Editor’s Note: This is the first in a series of articles examining what went wrong for the Republican Party in the 2012 presidential election and where the GOP goes from here. Please visit our special section GOP: What Next? to follow the series stories and find related content.

Since Nov. 6, there has been no shortage of opinions as to why challenger Mitt Romney and the Republican Party failed to ouster President Barack Obama.  Pre-election divisions in the Republican Party between moderates and conservatives have only widened since Romney’s defeat and the party’s strategy for the future remains unclear, a source of contention and heated internal & external debate.

Series on Republican PartySpecifically, many now wonder what the sobering 2012 election results means for the right-leaning Tea Party, the champions of personal freedom and smaller government who exploded on the political scene in the 2010 midterm elections.  The re-election of a progressive like Barack Obama would seem to signal the end of the conservative Tea Party, but the movement’s conservative leaders insist that last month’s election results only vindicate the group’s message.

“The Tea Party is not a political party; it’s an informal community of Americans who support a set of fiscally conservative issues,” says FreedomWorks’ Matt Kibbe.  “And when you take a look at the roster of new fiscal conservatives being sent to Congress next year, it’s clear our issues are winning.”

Indeed, although the Tea Party may be focusing the vast majority of its ongoing efforts on local issues, the conservative movement has left an undeniable mark on the national GOP establishment.  The group’s mantra of uncompromising fiscal conservatism and limited government has remained a driving force in shaping Republican platform.

For proof of this, one need look no further than Rep. Paul Ryan’s ascendancy to the No. 2 spot on the GOP ticket.  Once considered a fringe of the congressional conservative coalition, Tea Party-backed fiscal hawks like Ryan are now considered key players at the core of today’s Republican Party.

Critics, of course, will argue that Romney’s defeat in November signals a rebuff of these ideals.  “The 2012 elections have been the undoing of the 2010 Tea Party tsunami that crashed upon Washington,” the Democratic Congressional Campaign Committee (DCCC) proclaimed in November.  “The Tea Party is over.”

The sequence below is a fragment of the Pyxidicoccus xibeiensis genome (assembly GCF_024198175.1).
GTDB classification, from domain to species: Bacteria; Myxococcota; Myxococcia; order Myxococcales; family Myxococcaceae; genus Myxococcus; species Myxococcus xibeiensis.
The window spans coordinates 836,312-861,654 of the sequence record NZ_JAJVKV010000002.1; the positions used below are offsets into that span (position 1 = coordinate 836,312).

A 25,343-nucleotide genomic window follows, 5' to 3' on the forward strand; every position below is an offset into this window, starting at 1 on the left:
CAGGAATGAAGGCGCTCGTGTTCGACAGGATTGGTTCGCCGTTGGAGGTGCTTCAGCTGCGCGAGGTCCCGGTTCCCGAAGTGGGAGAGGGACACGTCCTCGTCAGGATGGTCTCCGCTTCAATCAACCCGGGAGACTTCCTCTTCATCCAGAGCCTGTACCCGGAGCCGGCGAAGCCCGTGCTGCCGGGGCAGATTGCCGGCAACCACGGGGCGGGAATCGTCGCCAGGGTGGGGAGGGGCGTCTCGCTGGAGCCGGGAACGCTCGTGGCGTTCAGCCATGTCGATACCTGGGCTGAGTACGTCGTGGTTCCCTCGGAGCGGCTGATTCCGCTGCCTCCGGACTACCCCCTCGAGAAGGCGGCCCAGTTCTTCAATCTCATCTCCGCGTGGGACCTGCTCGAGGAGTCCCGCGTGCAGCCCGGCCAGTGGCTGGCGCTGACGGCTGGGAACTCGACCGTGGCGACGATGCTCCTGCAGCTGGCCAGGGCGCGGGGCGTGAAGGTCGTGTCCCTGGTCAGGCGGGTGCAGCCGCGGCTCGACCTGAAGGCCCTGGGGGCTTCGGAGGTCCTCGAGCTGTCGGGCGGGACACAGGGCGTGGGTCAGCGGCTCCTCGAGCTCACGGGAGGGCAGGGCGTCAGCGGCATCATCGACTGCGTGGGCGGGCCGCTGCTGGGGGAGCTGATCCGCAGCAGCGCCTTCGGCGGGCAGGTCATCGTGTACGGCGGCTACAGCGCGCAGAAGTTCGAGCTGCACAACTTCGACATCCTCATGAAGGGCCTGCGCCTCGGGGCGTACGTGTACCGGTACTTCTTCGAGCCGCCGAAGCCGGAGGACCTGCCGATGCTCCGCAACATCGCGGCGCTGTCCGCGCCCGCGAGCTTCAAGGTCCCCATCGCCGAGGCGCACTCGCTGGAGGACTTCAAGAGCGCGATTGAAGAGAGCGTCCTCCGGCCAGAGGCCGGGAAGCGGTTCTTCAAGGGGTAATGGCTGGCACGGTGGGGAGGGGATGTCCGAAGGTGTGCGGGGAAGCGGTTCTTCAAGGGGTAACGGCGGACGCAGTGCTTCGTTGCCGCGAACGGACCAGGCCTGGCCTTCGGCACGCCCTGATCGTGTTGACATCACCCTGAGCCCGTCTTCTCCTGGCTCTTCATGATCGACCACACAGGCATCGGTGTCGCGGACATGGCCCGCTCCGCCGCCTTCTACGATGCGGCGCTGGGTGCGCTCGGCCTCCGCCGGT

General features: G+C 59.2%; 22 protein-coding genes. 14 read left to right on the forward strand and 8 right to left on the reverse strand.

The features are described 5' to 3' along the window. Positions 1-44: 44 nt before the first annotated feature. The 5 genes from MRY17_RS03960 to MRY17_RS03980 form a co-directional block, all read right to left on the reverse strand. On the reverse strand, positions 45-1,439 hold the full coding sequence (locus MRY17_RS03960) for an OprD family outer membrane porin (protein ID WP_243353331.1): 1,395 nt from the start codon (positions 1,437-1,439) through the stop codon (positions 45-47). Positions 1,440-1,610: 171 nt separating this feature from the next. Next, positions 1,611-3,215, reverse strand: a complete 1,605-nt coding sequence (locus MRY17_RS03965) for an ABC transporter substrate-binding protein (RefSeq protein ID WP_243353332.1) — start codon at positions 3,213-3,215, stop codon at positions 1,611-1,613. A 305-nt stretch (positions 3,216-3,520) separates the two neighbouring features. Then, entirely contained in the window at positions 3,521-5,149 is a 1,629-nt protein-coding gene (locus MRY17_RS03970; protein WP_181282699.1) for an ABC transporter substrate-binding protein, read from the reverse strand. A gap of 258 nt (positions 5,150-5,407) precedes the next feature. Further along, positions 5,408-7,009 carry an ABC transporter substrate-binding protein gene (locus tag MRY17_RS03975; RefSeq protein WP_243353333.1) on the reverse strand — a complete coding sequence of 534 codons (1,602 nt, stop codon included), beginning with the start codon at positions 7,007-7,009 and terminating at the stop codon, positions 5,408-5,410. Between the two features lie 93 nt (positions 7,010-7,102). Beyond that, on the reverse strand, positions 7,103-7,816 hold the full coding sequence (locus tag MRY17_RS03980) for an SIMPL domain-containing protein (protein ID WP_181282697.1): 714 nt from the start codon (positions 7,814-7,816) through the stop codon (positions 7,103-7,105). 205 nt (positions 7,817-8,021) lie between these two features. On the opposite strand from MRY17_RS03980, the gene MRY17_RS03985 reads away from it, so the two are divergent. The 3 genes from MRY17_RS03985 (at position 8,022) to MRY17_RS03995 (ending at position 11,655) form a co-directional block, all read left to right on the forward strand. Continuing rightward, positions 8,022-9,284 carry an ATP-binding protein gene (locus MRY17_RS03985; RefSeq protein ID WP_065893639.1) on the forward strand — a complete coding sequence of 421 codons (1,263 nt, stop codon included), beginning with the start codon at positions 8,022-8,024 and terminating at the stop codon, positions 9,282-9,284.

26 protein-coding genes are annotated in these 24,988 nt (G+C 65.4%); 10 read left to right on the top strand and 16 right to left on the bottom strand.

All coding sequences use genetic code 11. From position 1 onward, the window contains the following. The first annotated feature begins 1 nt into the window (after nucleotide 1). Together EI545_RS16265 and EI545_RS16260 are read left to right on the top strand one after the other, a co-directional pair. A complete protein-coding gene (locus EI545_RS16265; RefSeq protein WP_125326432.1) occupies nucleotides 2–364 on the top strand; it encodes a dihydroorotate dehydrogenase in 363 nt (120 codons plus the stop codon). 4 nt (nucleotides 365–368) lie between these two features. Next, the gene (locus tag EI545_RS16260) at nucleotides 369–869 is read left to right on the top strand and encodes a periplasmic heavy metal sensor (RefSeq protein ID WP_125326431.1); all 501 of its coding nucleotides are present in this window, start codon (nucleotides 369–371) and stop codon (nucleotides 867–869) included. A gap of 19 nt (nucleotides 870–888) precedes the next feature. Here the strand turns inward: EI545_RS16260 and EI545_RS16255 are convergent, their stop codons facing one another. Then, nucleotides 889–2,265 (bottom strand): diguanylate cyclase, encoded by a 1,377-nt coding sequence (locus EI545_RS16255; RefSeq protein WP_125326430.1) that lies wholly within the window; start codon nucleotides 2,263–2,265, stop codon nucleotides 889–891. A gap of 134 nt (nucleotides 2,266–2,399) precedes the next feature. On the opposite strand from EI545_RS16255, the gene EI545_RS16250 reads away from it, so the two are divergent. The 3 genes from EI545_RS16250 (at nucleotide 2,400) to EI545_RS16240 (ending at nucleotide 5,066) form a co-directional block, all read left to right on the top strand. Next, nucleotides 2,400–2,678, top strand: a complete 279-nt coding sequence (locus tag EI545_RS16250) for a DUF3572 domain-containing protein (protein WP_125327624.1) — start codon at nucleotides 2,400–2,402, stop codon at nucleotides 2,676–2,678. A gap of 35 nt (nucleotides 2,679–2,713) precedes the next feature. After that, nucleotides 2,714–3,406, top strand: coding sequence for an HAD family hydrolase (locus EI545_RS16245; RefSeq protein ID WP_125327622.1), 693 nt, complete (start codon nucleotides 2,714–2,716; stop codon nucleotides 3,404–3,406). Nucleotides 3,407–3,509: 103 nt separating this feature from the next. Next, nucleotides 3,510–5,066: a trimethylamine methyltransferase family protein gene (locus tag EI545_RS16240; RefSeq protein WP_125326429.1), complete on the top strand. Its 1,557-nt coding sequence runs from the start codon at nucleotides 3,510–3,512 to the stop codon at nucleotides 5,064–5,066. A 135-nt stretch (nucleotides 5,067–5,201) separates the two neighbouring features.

But the actual election results suggests this declaration is a bit exaggerated and vastly underestimates the conservative Tea Party’s influence in the GOP.

Despite defeats in states like Indiana and Missouri, the Republican Senate caucus gained three new Tea Party-backed members with the addition of Ted Cruz of Texas, Jeff Flake of Arizona and Deb Fischer of Nebraska.  In the House, the Congressional Tea Party Caucus had 60 members before election day.  Of those 60, six did not seek re-election, seven lost their races and 47 were re-elected.  In addition, candidates endorsed by former GOP presidential hopeful Rick Santorum’s conservative PAC — Missouri’s Ann Wagner and Montana’s Steve Daines — also secured victories for the right.

“The Election Day losers were not the so-called ‘tea partiers,’” Kibbe points out, “they were the candidates embraced by (and some hand-picked by) the Republican establishment who failed to run on the winning message of economic freedom.”  When you boil it down, Kibbe argues, the lack of serious conservative candidates in 2012 meant many principled Republican voters chose to just stay home on Election Day.

This much is true — GOP turnout in 2012 was lower than both the 2008 and 2004 elections.  Turnout this year dropped by 7.9 million voters, falling to 123.6 million from 131.5 million in 2008. This year’s underwhelmed electorate marked the first decline in a presidential election in 16 years. Additionally, only 51.3% of the voting-age population went to the polls.  When you couple low turnout with a few obnoxious and offensive comments on rape from gaffe-prone politicians, it’s hard to say whether the GOP ran with bad policies or just bad candidates.

History also seems to be on the Tea Party’s side. Election results aside, Bloomberg News‘ Albert Hunt predicted the end the GOP establishment and continued rise of the conservative movement after Romney clinched the party’s nomination:

From Washington to the state capitals to the local level, the movement conservatives are in the ascendancy. For years, the Republican base was divided; it’s now dominated by the movement types.

A comparison of Reagan’s last year in office to today illustrates the dramatic change. Then, more than one-third of Senate Republicans were either genuine liberals such as Mark Hatfield, Lowell Weicker and Arlen Specter or moderates such as Bill Cohen, Bob Packwood and Nancy Kassebaum. With the retirement of Olympia Snowe of Maine there’ll be no more than two or three moderate Republicans in the Senate next year.